Friday, December 16, 2011

The new culture?

What can I possibly think about this?

Meet Sophia Pinto: the 21st century's standard-issue, all-American perfect 10.

The 5-foot-5 Minnesota native -- a sly, funny, 22-year-old natural blonde who spends every summer bikini-clad on the shores of Lake Minnetonka -- works out five days a week. Her slim waist and megawatt smile hearken back to the polyvinyl glamour of the original Barbie doll.

In fact, if Mattel were to redesign Barbie based on the new millennium's ideal woman, she would likely resemble Pinto. Healthy, athletic, alluring, and smart (Pinto will graduate early this month from Northwestern University), she's both a role model and a sex symbol.

And if you were to undress Pinto, you'd find she embodies yet another trademark characteristic of the plastic glamour girl-turned-careerwoman: Like Barbie, Pinto has no pubic hair.

We used to date but now it’s hookups.

Herbenick [Indiana University researcher] recalls one encounter in which a popular, well-liked college student in a class she taught openly professed that he had never hooked up with a girl who had pubic hair, and would frankly be disgusted to undress a woman and discover a veil of genital fur.

We used to go steady but now its …

"I personally find myself a little more attractive when I don't have it," Pinto explains. "But one time I had a consistent hookup and he told me, 'Either way, you're attractive. You're a naked girl, and you're in my bed. Doesn't matter.'"

Consistent hookup?

Thursday, December 15, 2011

Fracking (Frakking) Republicans

This NYT article was probably written to demonstrate that it is a myth that Republicans are pro-busines:

As energy companies move to drill in densely populated areas from Pennsylvania to Texas, battles are breaking out over who will have the final say in managing the shale gas boom.

The battle is playing out in Pennsylvania as the Republican-controlled legislature considers bills that would in their current form sharply limit a community’s right to control where gas companies can operate on private property. Critics say the final bill could vastly weaken local zoning powers and give industry the upper hand in exchange for a new tax, which municipalities badly need.
The legislation has struck a nerve in a state where land control has long been considered quintessentially local.

“I’m a conservative Republican, and this goes against all my principles,” said Brian Coppola, the chairman of the Board of Supervisors of Robinson Township, in Washington County west of Pittsburgh. The pending legislation, he said, “is an enormous land grab on the part of the industry. He added, “Our property rights are being trampled.”        

The brouhaha is over the following:

Local governments argue that drilling is an industrial activity, just like that of a gas station or a cement factory, that should be subject to zoning. Dozens of towns, cities and counties across the country have enacted rules on drilling noise, lighting and the distance from homes and, in some cases, outright bans. In New York State alone, there have been at least 70 such actions.

The flurry of local rules comes as the federal government inches forward on a national study of hydraulic fracturing, also known as fracking, the process used to extract previously inaccessible natural gas from shale deep underground.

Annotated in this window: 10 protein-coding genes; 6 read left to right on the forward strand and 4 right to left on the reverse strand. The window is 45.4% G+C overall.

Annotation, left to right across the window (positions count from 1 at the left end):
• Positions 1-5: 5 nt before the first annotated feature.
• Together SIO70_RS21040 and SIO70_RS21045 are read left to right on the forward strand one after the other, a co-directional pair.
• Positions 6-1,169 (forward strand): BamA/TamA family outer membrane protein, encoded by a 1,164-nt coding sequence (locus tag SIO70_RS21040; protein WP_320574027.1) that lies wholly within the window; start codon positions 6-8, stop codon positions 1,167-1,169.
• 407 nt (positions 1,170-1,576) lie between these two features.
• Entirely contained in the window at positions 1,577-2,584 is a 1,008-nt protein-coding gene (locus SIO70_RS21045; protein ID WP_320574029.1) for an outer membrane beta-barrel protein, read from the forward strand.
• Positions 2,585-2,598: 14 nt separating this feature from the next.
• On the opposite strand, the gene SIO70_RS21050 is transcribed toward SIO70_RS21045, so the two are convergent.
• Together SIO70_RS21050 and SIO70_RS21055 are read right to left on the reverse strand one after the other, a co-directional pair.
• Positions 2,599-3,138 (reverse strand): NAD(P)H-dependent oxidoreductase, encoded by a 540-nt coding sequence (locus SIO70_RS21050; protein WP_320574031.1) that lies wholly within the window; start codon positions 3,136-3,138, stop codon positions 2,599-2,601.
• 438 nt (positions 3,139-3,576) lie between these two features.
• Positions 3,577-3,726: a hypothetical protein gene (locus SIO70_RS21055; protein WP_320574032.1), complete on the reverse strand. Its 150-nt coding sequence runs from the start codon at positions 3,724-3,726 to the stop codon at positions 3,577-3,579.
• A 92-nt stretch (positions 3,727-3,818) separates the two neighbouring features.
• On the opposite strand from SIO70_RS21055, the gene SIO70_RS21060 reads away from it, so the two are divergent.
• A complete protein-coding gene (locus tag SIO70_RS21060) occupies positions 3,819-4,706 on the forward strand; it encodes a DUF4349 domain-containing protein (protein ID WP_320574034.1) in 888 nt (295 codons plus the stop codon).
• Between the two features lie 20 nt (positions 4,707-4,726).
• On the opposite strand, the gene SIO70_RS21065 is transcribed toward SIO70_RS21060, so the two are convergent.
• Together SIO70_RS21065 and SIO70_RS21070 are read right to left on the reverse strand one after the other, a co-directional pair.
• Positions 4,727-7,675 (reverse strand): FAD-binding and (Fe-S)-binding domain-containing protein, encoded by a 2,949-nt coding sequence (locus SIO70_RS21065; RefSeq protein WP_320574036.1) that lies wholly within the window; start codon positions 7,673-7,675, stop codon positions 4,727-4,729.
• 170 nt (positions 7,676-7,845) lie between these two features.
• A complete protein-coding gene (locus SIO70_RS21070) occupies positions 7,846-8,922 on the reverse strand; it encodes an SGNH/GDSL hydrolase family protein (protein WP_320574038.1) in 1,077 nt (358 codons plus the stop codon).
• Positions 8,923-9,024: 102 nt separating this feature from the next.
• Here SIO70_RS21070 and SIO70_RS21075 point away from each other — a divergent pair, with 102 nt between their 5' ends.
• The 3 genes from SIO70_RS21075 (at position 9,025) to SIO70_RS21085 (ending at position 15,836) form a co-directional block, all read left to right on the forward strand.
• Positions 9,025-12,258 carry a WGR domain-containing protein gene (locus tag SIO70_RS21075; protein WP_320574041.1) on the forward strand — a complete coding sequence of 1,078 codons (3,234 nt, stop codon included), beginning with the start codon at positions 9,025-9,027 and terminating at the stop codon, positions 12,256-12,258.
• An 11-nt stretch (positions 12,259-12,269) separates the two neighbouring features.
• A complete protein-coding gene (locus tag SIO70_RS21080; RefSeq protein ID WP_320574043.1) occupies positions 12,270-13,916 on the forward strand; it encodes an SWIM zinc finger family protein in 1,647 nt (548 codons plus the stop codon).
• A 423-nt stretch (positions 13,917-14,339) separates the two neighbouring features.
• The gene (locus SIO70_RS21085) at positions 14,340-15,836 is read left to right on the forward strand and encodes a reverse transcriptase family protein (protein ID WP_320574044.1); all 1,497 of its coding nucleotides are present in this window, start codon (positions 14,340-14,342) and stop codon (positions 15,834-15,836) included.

Frak, I was familiar with from BSG. But it’s a little funny to see how a simple character difference has carried the word into the mainstream media.

Wednesday, December 14, 2011

Unity is killing me

Not quite literally, but I am a little disappointed with it. My initial reaction to converting to Ubuntu had been quite positive but that desktop didn’t have the hardware to run Unity. Naturally, I was curious and a couple of days ago spent some time cleaning up a laptop to get it ready for a XP/Linux dual-boot system.

The installation was painless - I wish I had taken the chance to click on advanced configuration when the installation came to the point of partitioning the hard disk - but other than that I walked away with a dual boot laptop. Overall, it was about 2 hours of elapsed time. The first time I tried booting into Windows it ran a disk diagnostic and I got into the system fine although Windows doesn’t ‘see’ the Linux partition (though Linux is able to to do so). The only other thing that I have yet to figure out is when I’m in Windows and it goes into power save mode, reactivating the computer gives me the Ubuntu login screen.

Back to Unity - oh, I want that application menu item back. I liked the way Ubuntu 10.10 organized all the applications into sub-folders e.g. Internet, Office, etc. I don’t want to have to scroll through all the installed applications just to see what I have! For instance, I want to see what Games came installed rather than typing in “solitaire” in the Unity tab. And what is up with locking the Unity dashboard to the left of the screen. There doesn’t seem to be anyway to move it to the bottom of the screen (or the top or the right). Have read that it supports gestures but haven’t tried it out yet.

Popcorn (non) innovation

Microwave: Popcorn setting
Bag of popcorn with instructions: Do not use popcorn setting on microwave.

Tuesday, December 13, 2011

More middling ruminations

The Financial Times had some interesting assertions which I would really like to see some data on but unfortunately the article lacks links to any of them:

In short, the middle-skilled jobs that once formed the ballast of the world’s wealthiest middle class are disappearing. They are being supplanted by relatively low-skilled (and low-paid) jobs that cannot be replaced either by new technology or by offshoring – such as home nursing and landscape gardening. Jobs are also being created for the highly skilled, notably in science, engineering and management.

By supplanted, I assume the author means that there is a literal hollowing out of the middle so if I were to plot a histogram of all occupations-wage combinations I would literally see twin peaks, which I have yet to see.

… According to government statistics, if the same number of people were seeking work today as in 2007, the jobless rate would be 11 per cent. Some have moved from claiming unemployment benefits to disability benefits, and have thus permanently dropped out of the labour force.

Now here is something that I have often wondered about - does the unemployment rate fall over the course of the recovery because people are leaving the job market at a higher rate rather than the fact that there is greater job creation or an increase in the job finding rate?